b. Żaḥḥāk b. Maḥmūd, Persian historian of the early 5th/11th century. He was clearly connected with the Ghaznavid court and administration and close to the sultans. A version of this article is available in print Volume X, Fascicle 3, pp. 314-315 GARDĪZĪ, ABŪ SAʿĪD ʿABD-al-ḤAYY b. Żaḥḥāk b. Maḥmūd, Persian historian of the early 5th/11th century whose exact dates of birth and death are unknown. His life is almost wholly obscure, although his nesba implies a connection with Gardīz (q.v.) in eastern Afghanistan, and the name Zahāk/Żaḥḥāk seems to have been a popular one in the surrounding region of Zābolestān. He was clearly connected with the Ghaznavid court and administration and close to the sultans, although it is rather strange that Abu’l-Fażl Bayhaqī (q.v.) d…
Date: 2017-09-05

ANŪŠERVĀN KĀŠĀNĪ

(702 words)

Author(s): C. Edmund Bosworth
ABŪ NAṢR ŠARAF-AL-DĪN, high official who served the Great Saljuq sultans and the ʿAbbasid caliph during the first half of the 6th/12th century. A version of this article is available in print Volume II, Fascicle 2, pp. 139 ANŪŠERVĀN B. ḴĀLED B. MOḤAMMAD KĀŠĀNĪ, ABŪ NAṢR ŠARAF-AL-DĪN, high official who served the Great Saljuq sultans and the ʿAbbasid caliph during the first half of the 6th/12th century. He was born at Ray in 459/1066-67; the date of his death at Baghdad is variously given as 532/1137-38 and 533/1138-39. After secretarial training, he rose to prominence in the servic…
Date: 2017-02-03

ABŪ NAṢR AḤMAD

(889 words)

Author(s): C. Edmund Bosworth
Samanid amir in Transoxania and Khorasan (295-301/907-14). A version of this article is available in print Volume I, Fascicle 4, pp. 349-350 ABŪ NAṢR AḤMAD B. ESMĀʿĪL SĀMĀNĪ, called AMĪR-E ŠAHĪD (“the martyred amir”) because of his violent death, Samanid amir in Transoxania and Khorasan (295-301/907-14). Under his father, Esmāʿīl b. Aḥmad (the real founder of Samanid fortunes), he had been for a time governor of the recently conquered province of Gorgān (see below). Su…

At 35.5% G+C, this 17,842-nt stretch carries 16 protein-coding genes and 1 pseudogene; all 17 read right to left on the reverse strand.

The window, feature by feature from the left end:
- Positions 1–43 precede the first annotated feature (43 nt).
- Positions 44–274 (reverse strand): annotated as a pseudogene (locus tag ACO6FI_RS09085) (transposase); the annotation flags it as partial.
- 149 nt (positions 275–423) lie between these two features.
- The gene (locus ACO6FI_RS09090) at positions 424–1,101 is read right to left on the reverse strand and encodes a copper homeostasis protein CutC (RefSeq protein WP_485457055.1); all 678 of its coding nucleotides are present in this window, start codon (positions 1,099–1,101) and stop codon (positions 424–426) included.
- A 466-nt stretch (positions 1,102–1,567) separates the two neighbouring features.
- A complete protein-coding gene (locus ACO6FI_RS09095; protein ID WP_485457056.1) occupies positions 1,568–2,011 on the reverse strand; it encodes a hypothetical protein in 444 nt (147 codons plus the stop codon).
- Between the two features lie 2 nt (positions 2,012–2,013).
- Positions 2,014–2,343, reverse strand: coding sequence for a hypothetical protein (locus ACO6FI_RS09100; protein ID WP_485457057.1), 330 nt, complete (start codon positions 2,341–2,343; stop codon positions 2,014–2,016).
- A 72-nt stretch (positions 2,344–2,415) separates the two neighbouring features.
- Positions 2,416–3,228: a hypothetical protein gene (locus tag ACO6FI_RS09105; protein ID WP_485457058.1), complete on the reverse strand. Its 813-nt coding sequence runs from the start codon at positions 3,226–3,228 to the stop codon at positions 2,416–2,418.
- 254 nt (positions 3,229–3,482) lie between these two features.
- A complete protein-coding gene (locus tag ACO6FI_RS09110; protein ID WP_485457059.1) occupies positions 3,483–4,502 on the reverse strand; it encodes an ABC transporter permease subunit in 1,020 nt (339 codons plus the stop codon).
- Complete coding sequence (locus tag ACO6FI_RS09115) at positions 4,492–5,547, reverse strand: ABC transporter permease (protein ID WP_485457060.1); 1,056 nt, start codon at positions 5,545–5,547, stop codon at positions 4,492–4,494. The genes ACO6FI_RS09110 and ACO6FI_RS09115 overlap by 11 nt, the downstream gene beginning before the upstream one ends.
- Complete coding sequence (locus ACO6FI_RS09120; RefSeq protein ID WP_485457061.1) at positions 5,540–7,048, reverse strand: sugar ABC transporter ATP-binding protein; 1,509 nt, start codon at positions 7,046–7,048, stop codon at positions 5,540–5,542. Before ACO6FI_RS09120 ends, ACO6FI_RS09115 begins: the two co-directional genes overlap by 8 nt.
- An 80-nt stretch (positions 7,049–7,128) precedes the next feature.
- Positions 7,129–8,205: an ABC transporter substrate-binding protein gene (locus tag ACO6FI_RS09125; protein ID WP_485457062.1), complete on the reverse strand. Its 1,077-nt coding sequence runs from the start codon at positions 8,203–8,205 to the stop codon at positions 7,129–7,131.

Date: 2016-07-26

ABŪ ʿOBAYDA MAʿMAR

(728 words)

Author(s): C. Edmund Bosworth
Arabic philologist and grammarian (probably 110-209/728-824, but the sources have other, slightly different dates).…
Date: 2016-07-26

ABU'L-QĀSEM ʿALĪ B. ḤASAN

(103 words)

Author(s): C. Edmund Bosworth
Date: 2016-08-02

ʿALĪ B. FARĀMARZ

(484 words)

Author(s): C. Edmund Bosworth
member of the Deylamī dynasty of the Kakuyids (d. 1095). A version of this article is available in print Volume I, Fascicle 8, pp. 848-849 ʿALĪ B. FARĀMARZ, ʿALĀʾ-AL-DAWLA or MOʾAYYED-AL-DAWLA ʿAŻOD-AL-DĪN B. ABĪ MANṢŪR FARĀMARZ B. ʿALĀʾ-AL-DAWLA MOḤAMMAD B. DOŠMANZĪĀR, member of the Deylamī dynasty of the Kakuyids, d. 488/1095. In the middle years of the 5th/11th century, under ʿAlī’s father, Abū Manṣūr Farāmarz, the Kakuyids of Jebāl had lost their former capital of Isfahan to the Saljuq leader Ṭoḡrïl Beg. They had been…
Date: 2017-09-07

ABŪ ʿALĪ DĀMḠĀNĪ

(325 words)

Author(s): C. Edmund Bosworth
vizier of the Samanids in the last years of their power. A version of this article is available in print Volume I, Fascicle 3, pp. 255 ABŪ ʿALĪ MOḤAMMAD B. ʿĪSĀ DĀMḠĀNĪ, vizier of the Samanids in the last years of their power. The reign of Amīr Nūḥ II b. Manṣūr (365-87/976-97) was rent by internal strife among the great military leade…
Date: 2016-07-22

ʿALĪ B. MASʿŪD

(341 words)

Author(s): C. Edmund Bosworth
[I], BAHĀʾ-AL-DAWLA ABU’L-ḤASAN, Ghaznavid sultan, reigned briefly ca. 1048-49. A version of this article is available in print Volume I, Fascicle 8, pp. 852-853 ʿALĪ B. MASʿŪD I, BAHĀʾ-AL-DAWLA ABU’L-ḤASAN, Ghaznavid sultan, reigned ca. 440/1048-49. Masʿūd II b. Mawdūd and then ʿAlī b. Masʿūd I were the two ephemeral successors of Sultan Mawdūd b. Masʿūd I (r. 432-41/1041-50). Little is known about their reigns; many later sources do not even mention their existence. Our main knowledge of ʿAlī’s brief reign derives from Ebn Bābā Qāšānī’s 6th/12th century